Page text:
Article Text

Global economic cost of smoking-attributable diseases
  1. Mark Goodchild1,
  2. Nigar Nargis2,
  3. Edouard Tursan d'Espaignet1
  1. 1 World Health Organization, Geneva, Switzerland
  2. 2 American Cancer Society, Washington, District of Columbia, USA
  1. Correspondence to Mark Goodchild, World Health Organization, 20 avenue Appia, 1211 Geneva 27, Switzerland; goodchildm{at}


Background The detrimental impact of smoking on health has been widely documented since the 1960s. Numerous studies have also quantified the economic cost that smoking imposes on society. However, these studies have mostly been in high income countries, with limited documentation from developing countries. The aim of this paper is to measure the economic cost of smoking-attributable diseases in countries throughout the world, including in low- and middle-income settings.

Methods The Cost of Illness approach is used to estimate the economic cost of smoking attributable-diseases in 2012. Under this approach, economic costs are defined as either ‘direct costs' such as hospital fees or ‘indirect costs’ representing the productivity loss from morbidity and mortality. The same method was applied to 152 countries, which had all the necessary data, representing 97% of the world's smokers.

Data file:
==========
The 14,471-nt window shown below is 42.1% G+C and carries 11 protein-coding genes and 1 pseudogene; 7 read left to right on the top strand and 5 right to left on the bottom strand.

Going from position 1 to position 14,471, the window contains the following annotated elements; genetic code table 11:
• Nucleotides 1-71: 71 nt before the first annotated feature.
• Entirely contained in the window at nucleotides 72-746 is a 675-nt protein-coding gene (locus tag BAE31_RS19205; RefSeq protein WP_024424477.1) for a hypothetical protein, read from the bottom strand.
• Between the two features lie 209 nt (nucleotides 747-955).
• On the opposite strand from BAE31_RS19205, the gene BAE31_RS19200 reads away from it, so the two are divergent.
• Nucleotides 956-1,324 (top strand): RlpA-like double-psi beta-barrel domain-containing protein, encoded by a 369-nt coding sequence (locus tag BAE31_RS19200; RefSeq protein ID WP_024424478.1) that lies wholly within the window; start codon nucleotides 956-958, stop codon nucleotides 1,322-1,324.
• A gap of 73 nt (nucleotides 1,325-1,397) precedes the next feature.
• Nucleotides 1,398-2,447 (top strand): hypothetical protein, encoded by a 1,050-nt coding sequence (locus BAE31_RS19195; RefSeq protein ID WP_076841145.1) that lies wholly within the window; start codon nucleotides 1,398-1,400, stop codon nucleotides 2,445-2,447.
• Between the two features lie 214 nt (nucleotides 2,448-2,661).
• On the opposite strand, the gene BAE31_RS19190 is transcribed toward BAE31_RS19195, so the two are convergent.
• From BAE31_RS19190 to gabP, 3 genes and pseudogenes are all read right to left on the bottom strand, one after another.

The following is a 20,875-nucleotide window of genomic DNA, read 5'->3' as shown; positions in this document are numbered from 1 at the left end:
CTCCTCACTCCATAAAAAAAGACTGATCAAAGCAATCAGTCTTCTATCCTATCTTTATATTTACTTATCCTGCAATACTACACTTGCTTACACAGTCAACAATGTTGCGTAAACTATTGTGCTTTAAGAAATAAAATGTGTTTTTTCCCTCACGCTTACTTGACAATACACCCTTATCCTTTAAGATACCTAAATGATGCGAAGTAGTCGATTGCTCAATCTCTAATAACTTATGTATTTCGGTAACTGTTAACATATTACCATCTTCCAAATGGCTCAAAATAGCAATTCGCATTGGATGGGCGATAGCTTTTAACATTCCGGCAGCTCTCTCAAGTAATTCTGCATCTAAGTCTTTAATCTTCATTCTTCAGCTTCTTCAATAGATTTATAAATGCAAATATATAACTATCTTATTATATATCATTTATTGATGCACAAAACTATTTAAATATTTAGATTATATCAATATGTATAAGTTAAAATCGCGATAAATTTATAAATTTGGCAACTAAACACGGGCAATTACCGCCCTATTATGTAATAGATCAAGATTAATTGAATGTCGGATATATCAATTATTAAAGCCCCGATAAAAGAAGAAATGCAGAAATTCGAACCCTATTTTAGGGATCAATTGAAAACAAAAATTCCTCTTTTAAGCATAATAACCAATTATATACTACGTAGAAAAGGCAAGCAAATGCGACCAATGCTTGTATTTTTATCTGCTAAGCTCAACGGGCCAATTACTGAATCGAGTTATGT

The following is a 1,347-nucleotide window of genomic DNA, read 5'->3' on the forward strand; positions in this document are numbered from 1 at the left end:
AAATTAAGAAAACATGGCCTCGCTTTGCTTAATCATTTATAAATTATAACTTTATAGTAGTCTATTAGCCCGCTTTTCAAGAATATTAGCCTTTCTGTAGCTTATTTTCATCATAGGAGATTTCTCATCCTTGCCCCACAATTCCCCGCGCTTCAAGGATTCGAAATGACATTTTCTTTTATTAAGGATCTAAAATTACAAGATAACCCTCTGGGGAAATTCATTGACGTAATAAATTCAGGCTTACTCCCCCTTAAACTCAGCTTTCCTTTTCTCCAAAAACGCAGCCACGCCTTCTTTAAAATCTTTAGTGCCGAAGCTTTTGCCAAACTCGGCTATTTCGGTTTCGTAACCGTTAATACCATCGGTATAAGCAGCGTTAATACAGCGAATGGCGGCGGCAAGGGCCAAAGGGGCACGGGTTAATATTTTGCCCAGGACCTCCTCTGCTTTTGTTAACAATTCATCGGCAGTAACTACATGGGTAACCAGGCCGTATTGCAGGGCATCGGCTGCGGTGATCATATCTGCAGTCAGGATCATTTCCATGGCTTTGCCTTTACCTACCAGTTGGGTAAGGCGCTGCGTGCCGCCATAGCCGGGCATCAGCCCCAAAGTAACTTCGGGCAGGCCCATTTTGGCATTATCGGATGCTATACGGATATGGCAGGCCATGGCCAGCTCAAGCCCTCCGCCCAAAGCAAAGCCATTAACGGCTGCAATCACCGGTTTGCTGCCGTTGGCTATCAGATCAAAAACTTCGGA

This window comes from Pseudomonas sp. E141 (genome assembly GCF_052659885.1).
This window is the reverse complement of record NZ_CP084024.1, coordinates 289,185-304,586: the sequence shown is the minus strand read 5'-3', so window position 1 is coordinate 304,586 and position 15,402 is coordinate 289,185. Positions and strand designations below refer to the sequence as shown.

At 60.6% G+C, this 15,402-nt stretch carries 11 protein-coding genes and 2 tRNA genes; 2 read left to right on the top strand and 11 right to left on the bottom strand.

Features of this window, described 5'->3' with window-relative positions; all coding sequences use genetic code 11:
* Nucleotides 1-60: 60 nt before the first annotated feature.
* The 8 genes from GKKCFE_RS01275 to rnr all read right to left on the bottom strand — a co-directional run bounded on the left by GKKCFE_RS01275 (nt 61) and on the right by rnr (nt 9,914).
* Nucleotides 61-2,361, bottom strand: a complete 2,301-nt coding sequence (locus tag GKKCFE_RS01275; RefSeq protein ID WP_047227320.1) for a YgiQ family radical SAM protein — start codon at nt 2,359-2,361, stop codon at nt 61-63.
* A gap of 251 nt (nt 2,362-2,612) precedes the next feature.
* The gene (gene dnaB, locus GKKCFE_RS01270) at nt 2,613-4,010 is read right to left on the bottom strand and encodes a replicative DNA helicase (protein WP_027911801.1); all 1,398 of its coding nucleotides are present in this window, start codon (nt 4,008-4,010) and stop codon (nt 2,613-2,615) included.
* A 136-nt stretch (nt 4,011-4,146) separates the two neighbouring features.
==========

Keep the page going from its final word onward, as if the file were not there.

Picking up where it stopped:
Findings The amount of healthcare expenditure due to smoking-attributable diseases totalled purchasing power parity (PPP) $467 billion (US$422 billion) in 2012, or 5.7% of global health expenditure. The total economic cost of smoking (from health expenditures and productivity losses together) totalled PPP $1852 billion (US$1436 billion) in 2012, equivalent in magnitude to 1.8% of the world's annual gross domestic product (GDP). Almost 40% of this cost occurred in developing countries, highlighting the substantial burden these countries suffer.

Conclusions Smoking imposes a heavy economic burden throughout the world, particularly in Europe and North America, where the tobacco epidemic is most advanced. These findings highlight the urgent need for countries to implement stronger tobacco control measures to address these costs.

  • Economics
  • Smoking Caused Disease
  • Global health

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  • Contributors MG led the study design, the literature search, the modelling and the drafting of the manuscript. NN and ET contributed to the study design, the model testing and drafting of the manuscript.

  • Disclaimer The authors alone are responsible for the views expressed in this article, and they do not necessarily represent the views, decisions or policies of the institutions with which they are affiliated.

  • Competing interests None declared.

  • Provenance and peer review Not commissioned; externally peer reviewed.